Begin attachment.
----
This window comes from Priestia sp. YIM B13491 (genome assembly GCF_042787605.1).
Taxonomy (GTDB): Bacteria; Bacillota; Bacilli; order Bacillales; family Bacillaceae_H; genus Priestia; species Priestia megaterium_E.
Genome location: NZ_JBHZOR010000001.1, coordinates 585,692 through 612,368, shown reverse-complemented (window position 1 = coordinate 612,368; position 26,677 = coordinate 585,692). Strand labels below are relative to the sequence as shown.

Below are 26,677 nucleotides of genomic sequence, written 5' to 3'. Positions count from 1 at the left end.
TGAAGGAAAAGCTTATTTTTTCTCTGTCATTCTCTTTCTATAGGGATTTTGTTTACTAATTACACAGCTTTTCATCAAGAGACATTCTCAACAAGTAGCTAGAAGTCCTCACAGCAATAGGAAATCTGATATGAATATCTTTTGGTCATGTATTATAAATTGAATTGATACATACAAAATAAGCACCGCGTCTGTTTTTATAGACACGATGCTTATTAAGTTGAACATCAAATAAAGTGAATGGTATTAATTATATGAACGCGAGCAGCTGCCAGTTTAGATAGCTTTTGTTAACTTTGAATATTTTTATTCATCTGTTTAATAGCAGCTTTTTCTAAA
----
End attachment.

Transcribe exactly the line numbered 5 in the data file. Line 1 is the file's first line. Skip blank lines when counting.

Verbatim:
TGAAGGAAAAGCTTATTTTTTCTCTGTCATTCTCTTTCTATAGGGATTTTGTTTACTAATTACACAGCTTTTCATCAAGAGACATTCTCAACAAGTAGCTAGAAGTCCTCACAGCAATAGGAAATCTGATATGAATATCTTTTGGTCATGTATTATAAATTGAATTGATACATACAAAATAAGCACCGCGTCTGTTTTTATAGACACGATGCTTATTAAGTTGAACATCAAATAAAGTGAATGGTATTAATTATATGAACGCGAGCAGCTGCCAGTTTAGATAGCTTTTGTTAACTTTGAATATTTTTATTCATCTGTTTAATAGCAGCTTTTTCTAAA